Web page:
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Set amidst the turmoil of contemporary Middle Eastern politics, this vivid and highly-acclaimed novel by an Egyptian journalist is an intimate look into. “Something of a landmark a bold and important work. [This] is the first novel I know of that successfully renders an Arab, Egyptian Muslim reality in English. Soueif is one of the most extraordinary chroniclers of sexual politics now writing.” In the Eye of the Sun is a significant, near-miraculous original: ‘The Great.

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Her husband seems to be a bit of an S. Beautiful in every sense. Just a moment while we sign you in to your Goodreads account.

Structurally, the novel opens injumps back to and works its way forward to again, and has chapters divided into ‘scenes’ as if Soueif envisioned it as a movie. She discovers through a quite nerve-wracking process that she does not identify herself with the path that h In order to read this book I think someone must be interested in both feminine emotions and egyptian culture. Does love truely means that two persons should melt inside one being, or should each one maintain their own independence or just reach a certain point of balance?!

It’s a journey through history since Abdel Nasser’s days till the final tue of Sadat, yet it’s not a historical novel, it rather tells how people lived their day to day lives during that time with highlights on a love story that makes a person wonders Soueif cuts historical background into the tthe by inserting dated snippets of news, like extracts from a journalistic timeline.

Sep 18, Debbie rated it really liked it. There’s something in me that shouts lazy writing, but another part in me says it’s realistic. Review and rating to come. They’re only there to wait for the men. This book was recently recommended to me by an Egyptian feminist who said, “Read this book, and you’ll understand everything we go through.


In the Eye of the Sun – Ahdaf Soueif Site

The particular patriarchy of Asya’s social context delays her love marriage, apparently destructively, but I felt that the couple’s problems went much deeper. Things I disliked about the book apart from its shdaf bulk: Out of the three key male figures in the novel, two turn out to be completely different than expected.

Also, Soueif’s politics here are more compelling some of her nonfiction. The second was the middle eastern sokeif Soueif placed her characters against a political background, which made the novel rich and fascinating.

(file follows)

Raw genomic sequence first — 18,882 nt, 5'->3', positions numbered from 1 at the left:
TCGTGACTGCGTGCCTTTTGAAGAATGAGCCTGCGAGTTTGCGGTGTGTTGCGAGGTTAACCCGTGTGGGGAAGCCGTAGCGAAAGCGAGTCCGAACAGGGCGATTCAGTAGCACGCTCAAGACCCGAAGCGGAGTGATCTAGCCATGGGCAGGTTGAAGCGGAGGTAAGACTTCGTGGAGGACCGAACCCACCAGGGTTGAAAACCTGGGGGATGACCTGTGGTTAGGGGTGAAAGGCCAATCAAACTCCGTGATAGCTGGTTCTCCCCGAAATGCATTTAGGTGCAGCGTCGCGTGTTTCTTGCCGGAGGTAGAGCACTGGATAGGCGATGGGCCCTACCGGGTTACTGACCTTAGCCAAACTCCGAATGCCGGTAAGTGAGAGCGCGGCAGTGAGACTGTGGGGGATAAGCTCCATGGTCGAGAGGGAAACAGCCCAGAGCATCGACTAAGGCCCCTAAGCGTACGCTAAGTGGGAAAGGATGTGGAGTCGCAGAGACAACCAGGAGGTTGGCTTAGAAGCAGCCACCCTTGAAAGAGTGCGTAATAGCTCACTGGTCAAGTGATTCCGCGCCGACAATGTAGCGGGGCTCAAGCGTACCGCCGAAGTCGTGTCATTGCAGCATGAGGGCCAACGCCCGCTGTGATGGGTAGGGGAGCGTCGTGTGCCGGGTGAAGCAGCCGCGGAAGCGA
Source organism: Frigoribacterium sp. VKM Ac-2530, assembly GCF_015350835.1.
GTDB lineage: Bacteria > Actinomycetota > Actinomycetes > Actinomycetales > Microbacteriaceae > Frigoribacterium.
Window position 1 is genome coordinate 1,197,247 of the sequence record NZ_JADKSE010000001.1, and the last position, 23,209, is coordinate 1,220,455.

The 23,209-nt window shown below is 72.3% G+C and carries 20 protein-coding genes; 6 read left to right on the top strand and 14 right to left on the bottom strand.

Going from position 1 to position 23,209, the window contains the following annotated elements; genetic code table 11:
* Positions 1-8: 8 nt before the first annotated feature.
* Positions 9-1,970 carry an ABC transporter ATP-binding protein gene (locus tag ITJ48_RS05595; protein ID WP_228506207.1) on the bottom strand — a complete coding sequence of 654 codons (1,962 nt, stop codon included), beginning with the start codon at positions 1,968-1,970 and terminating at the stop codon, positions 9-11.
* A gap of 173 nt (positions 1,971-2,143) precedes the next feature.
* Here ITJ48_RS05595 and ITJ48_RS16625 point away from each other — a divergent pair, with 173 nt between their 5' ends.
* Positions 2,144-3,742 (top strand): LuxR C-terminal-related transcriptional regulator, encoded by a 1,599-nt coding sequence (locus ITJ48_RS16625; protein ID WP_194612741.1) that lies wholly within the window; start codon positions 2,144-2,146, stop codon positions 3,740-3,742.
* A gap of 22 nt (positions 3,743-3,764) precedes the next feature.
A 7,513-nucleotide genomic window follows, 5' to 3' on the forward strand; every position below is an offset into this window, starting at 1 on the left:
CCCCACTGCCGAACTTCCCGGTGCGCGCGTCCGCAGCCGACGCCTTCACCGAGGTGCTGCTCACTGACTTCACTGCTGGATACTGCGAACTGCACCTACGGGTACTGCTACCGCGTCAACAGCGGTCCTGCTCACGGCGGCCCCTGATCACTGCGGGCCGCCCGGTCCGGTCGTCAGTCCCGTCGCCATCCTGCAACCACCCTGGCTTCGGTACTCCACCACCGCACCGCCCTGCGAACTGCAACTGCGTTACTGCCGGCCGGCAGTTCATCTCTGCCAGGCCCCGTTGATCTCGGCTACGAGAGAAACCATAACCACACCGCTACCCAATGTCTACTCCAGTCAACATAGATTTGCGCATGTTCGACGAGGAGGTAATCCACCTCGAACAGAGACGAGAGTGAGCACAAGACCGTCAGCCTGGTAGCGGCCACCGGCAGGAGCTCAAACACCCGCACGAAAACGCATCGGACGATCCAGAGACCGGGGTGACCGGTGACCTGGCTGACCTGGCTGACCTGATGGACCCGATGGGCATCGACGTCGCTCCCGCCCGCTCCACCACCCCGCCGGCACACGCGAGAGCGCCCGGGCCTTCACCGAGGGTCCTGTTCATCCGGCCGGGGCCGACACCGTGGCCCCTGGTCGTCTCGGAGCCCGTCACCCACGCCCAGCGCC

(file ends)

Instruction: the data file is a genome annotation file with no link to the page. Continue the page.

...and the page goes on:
Aug 18, jo rated it it was amazing Recommends it for: Events in Eygpt and around the Middle East are interwoven with the life story of the main character, Asya, and her family and friends.

In the Eye of the Sun by Ahdaf Soueif | : Books

This part was also enjoyable because events surrounding Asya’s life are intertwined with historical events. The personal plights she faces about desire, sex, love and affection during her growth are stressed by the fact that she lives abroad for a certain period of time.

Let’s talk about Ahdaf Soueif a little. Open Preview See a Problem?

Anyway, I still highly recommend this book. This novel tells the story of Asya, growing up amongst the Egyptian elite in Cairo. To me this isn’t dull mundanity; not only does it create an intimate understanding of and sympathy with our protagonist and reveal her lexic orientation as someone embedded, encamped, engulfed in literature and language, but along with the narration of her and other characters’ thoughts, it builds up a dense, intricate texture that invites the movie reel to roll behind my eyes.


In the Eye of the Sun by Ahdaf Soueif. May 20, Tiffany rated it really liked it.

What is the page number of this novel please? Set amidst the turmoil of eyf Middle Eastern politics, this vivid and highly-acclaimed novel by an Egyptian journalist is an intimate look into the lives of Arab women today.

By tracing her life until adulthood, we get to know Asya as if she was our closest friend; we feel her pain more strongly than we allow ourselves to experience our own.

In the eye of the sun.

In the Eye of the Sun

Feb suj, Sarah rated it it was amazing. I tried to figure out what “drives” this book and sustains it past pages. Jun 29, Catherine rated it it was ok. Instead of a sweeping family saga it promised to be, it was nearly pages of solipsist whining of a privileged young woman. I like the few parts when we get to read Saif’s thoughts the most.

In order to read this book I think someone must be interested in both feminine emotions and egyptian culture. I think that was the point thought.

More than that we see what it means to be a an educated Egyptian woman, with modern needs and desires locked in a patriarchal society.